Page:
This was the June read for the Unapologetic Romance Readers' group. I put off reading it a bit, because I just had so many books I was more interested in reading, but I never skip a read, so I finally got to it in the last week of the month.
The plot revolves around Jason/Jay, whose family dies in a fire when he's a little kid and who ends up being sent away to live with his uncle. Jay swears revenge on the people who set the fire and killed his family. After the prologue, the viewpoint switches to Matilda, who was Jay's childhood neighbor but who barely remembers him. Matilda's mother was killed in a home invasion and she has a bad scar from it on her face/neck. She still lives with her father and supports him as secretary at his legal practice, and supplements her income by sewing vintage-style dresses that she sells online. When Jay shows up seeking help from her father in a legal case involving defamation, neither Matilda nor her father recognize him. Matilda's father refuses to take on his case, but does rent out a room in their house to him...and therefore the scene for romance is set.
I'm gonna be honest: I didn't like this book, and Jay is the reason. He's a magician by trade, which I find kind of creepy (I was evidently not the only person in the group that felt this way) but if he'd been a decent person, I could have forgiven that. However, he's really not. He swears he loves Matilda, but he lied to her for the duration of their relationship. He's violent, punching out guys who so much as look at Matilda even when he says he doesn't want a relationship with her and scaring off perfectly nice guys she's interested in. He leaves bruises on her neck after pressuring her into having sex with him when she specifically said no. Jay just left me feeling slimy, and I can't really excuse his behavior throughout the book.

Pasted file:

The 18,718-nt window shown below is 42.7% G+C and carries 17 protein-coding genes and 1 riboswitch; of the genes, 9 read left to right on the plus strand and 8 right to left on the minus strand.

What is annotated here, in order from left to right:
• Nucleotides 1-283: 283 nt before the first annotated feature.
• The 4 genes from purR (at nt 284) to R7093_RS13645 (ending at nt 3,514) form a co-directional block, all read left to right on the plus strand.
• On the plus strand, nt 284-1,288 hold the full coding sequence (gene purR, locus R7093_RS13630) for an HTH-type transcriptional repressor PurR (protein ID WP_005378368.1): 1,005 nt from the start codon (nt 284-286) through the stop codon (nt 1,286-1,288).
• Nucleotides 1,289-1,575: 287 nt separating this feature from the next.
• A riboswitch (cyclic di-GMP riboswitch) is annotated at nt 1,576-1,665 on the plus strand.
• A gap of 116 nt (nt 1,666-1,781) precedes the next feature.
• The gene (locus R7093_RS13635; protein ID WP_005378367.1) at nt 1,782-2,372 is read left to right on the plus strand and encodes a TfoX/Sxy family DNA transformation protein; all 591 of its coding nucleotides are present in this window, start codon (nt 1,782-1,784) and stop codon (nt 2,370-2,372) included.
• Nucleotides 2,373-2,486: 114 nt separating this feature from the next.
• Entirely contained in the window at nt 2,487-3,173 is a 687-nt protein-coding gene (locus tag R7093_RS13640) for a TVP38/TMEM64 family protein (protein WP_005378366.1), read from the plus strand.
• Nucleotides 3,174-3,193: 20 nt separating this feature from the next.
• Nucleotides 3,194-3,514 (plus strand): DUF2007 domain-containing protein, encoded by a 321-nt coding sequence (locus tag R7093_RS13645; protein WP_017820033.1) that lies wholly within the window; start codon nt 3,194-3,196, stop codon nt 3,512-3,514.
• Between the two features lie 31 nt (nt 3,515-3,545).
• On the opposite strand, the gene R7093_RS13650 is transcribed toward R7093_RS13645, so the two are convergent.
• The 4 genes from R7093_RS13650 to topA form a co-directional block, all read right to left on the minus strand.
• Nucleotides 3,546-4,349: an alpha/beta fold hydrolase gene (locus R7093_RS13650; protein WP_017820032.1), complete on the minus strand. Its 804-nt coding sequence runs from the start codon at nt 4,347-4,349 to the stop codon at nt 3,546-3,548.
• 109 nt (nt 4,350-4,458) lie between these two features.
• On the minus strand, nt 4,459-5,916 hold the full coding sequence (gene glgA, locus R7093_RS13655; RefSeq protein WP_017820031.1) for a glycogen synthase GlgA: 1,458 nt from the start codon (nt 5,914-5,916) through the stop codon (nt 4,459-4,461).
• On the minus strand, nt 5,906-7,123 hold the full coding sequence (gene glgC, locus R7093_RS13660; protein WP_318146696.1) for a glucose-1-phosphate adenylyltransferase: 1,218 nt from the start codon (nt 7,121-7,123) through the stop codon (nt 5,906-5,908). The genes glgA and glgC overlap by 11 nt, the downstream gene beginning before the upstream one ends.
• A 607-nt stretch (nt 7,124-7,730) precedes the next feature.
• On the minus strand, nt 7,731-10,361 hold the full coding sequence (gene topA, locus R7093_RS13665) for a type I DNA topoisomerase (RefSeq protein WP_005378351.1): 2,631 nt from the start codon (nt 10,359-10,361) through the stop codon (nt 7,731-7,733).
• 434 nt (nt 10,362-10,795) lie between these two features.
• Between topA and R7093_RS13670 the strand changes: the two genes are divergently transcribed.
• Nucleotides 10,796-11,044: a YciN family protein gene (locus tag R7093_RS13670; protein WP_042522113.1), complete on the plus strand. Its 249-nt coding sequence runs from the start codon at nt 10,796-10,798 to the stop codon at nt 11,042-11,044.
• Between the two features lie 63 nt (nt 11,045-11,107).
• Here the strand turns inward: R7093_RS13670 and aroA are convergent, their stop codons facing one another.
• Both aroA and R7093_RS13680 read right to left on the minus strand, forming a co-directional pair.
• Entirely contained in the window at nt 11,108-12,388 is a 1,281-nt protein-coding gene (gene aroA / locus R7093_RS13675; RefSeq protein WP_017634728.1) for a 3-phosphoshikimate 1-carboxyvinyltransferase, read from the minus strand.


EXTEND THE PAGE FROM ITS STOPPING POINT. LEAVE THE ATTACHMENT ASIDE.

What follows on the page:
The "revenge" plot of course circles around the court case, and that's when all of the big "reveals" come out, though they were pretty easy to guess beforehand with one minor exception. But what I found so unlikely here is that, even with such a clear-cut case, Jay and Matilda's father would have won. Because they went up against a big newspaper with a ton of money; their opponents would have buried them in paperwork and driven them beyond what they could do. Of course it's more poetic to have it come out the way it did in the end...but it wouldn't have actually worked and really challenged my suspension of disbelief.
So, no, I did not like this book. The writing was decent and Matilda was an okay main character--sweet and smart, with the exception of Jay--and the secondary characters were good, too. But Jay himself was just so awful that I couldn't get over it.
2 stars out of 5.